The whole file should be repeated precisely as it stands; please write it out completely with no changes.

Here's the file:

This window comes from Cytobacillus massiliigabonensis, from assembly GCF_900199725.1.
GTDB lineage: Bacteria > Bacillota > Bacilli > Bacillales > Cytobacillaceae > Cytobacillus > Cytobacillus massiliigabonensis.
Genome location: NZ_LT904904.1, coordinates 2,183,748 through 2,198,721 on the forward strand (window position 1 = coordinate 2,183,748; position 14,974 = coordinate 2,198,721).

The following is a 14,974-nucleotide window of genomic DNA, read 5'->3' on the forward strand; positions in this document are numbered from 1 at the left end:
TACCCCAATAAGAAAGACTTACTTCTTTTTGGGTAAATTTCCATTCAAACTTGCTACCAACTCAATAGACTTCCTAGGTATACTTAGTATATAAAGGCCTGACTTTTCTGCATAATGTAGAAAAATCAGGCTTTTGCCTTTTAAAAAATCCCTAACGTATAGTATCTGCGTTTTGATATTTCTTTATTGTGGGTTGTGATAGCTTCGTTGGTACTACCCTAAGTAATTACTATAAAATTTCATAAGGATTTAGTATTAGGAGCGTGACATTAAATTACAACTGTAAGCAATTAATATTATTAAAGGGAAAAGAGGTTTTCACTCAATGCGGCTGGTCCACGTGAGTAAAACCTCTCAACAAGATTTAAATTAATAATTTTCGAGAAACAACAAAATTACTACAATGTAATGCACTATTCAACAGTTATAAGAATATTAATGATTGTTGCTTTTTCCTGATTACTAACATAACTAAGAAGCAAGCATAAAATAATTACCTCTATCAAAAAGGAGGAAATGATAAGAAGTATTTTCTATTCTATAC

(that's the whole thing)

This window comes from Cytobacillus massiliigabonensis, from assembly GCF_900199725.1.
GTDB lineage: Bacteria > Bacillota > Bacilli > Bacillales > Cytobacillaceae > Cytobacillus > Cytobacillus massiliigabonensis.
Genome location: NZ_LT904904.1, coordinates 2,183,748 through 2,198,721 on the forward strand (window position 1 = coordinate 2,183,748; position 14,974 = coordinate 2,198,721).

The following is a 14,974-nucleotide window of genomic DNA, read 5'->3' on the forward strand; positions in this document are numbered from 1 at the left end:
TACCCCAATAAGAAAGACTTACTTCTTTTTGGGTAAATTTCCATTCAAACTTGCTACCAACTCAATAGACTTCCTAGGTATACTTAGTATATAAAGGCCTGACTTTTCTGCATAATGTAGAAAAATCAGGCTTTTGCCTTTTAAAAAATCCCTAACGTATAGTATCTGCGTTTTGATATTTCTTTATTGTGGGTTGTGATAGCTTCGTTGGTACTACCCTAAGTAATTACTATAAAATTTCATAAGGATTTAGTATTAGGAGCGTGACATTAAATTACAACTGTAAGCAATTAATATTATTAAAGGGAAAAGAGGTTTTCACTCAATGCGGCTGGTCCACGTGAGTAAAACCTCTCAACAAGATTTAAATTAATAATTTTCGAGAAACAACAAAATTACTACAATGTAATGCACTATTCAACAGTTATAAGAATATTAATGATTGTTGCTTTTTCCTGATTACTAACATAACTAAGAAGCAAGCATAAAATAATTACCTCTATCAAAAAGGAGGAAATGATAAGAAGTATTTTCTATTCTATAC